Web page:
UK car production fell sharply last month, marking the worst July performance for the industry since 1956, a trade group has said. The global microchip shortage, staff being affected by the so-called pingdemic, and shutdowns meant just 53,438 cars were built in the month.
That was a drop of 37.6% compared to July last year, the Society of Motor Manufacturers and Traders (SMMT) said. It comes as sales of second-hand vehicles are soaring.
Overall car production in the year to date is almost a fifth higher than during 2020 at 552,361 vehicles, but that is still 28.7% down on 2019 pre-pandemic levels.
SMMT boss Mike Hawes said the July figures “lay bare the extremely tough conditions UK car manufacturers continue to face. While the impact of the ‘pingdemic’ will lessen as self-isolation rules change, the worldwide shortage of semiconductors shows little sign of abating,” he said.
Electric car batteries with range similar to internal combustion engines and which can charge in as little as 12 minutes are among projects awarded over £91 million of government and industry funding announced on the 18th August to develop the latest green automotive technology.
Four projects have been awarded funding through the Advanced Propulsion Centre (APC) Collaborative Research and Development competition, which supports the development of innovative low carbon automotive technology. Together they could save almost 32 million tonnes of carbon emissions, equivalent to the lifetime emissions of 1.3 million cars, and secure over 2,700 jobs across the country.
These innovations will address motorists’ concerns about adopting electric vehicles by cutting charge times and boosting driving range. They will help to make electric vehicles more affordable, efficient and convenient.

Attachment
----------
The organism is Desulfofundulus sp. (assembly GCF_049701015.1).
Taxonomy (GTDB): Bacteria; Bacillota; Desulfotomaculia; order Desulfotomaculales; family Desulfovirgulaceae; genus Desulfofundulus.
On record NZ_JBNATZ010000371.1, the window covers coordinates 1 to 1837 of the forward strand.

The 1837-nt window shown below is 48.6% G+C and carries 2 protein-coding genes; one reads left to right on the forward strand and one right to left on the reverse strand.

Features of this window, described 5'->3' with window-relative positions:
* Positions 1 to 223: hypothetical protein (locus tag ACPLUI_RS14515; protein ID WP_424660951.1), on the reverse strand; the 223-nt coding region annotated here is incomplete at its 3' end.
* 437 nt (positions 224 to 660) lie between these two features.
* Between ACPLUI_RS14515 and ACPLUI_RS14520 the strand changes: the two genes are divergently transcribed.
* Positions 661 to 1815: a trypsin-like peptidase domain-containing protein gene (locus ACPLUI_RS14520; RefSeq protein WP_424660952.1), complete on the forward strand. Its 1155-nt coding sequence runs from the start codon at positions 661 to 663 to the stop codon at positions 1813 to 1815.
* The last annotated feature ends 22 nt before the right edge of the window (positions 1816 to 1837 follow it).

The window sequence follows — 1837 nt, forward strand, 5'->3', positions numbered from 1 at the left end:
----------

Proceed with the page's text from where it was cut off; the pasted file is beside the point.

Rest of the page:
Toyota is to slash worldwide vehicle production by 40% in September because of the global microchip shortage. The world’s biggest carmaker had planned to make almost 900,000 cars in September, but has now reduced that to 540,000 vehicles.
Volkswagen, the world’s second-biggest car producer, has warned it may also be forced to cut output further.
The Covid pandemic boosted demand for appliances that use chips, such as phones, TVs and games consoles.
German firm Volkswagen, which cut output earlier in the year, told Reuters: “We currently expect supply of chips in the third quarter to be very volatile and tight. We can’t rule out further changes to production.”
Toyota’s other rivals, including General Motors, Ford, Nissan, Daimler, BMW and Renault, have already scaled back production in the face of the global chip shortage.
Until now, Toyota had managed to avoid doing the same, with the exception of extending summer shutdowns by a week in France the Czech Republic and Turkey.
A NORTH-East engineering firm has been given £14.6m to develop a carbon-free hydrogen engine, protecting 640 jobs in Darlington.
The Government-backed Brunel project is being led by Darlington-based engine maker Cummins. It is aimed at developing a hydrogen engine, designed to replace existing large diesel engines in road haulage
Jonathan Atkinson, executive director of Cummins On-highway Business in Europe, said the project meant hundreds of jobs in the town would be maintained, with workers able to up their skills.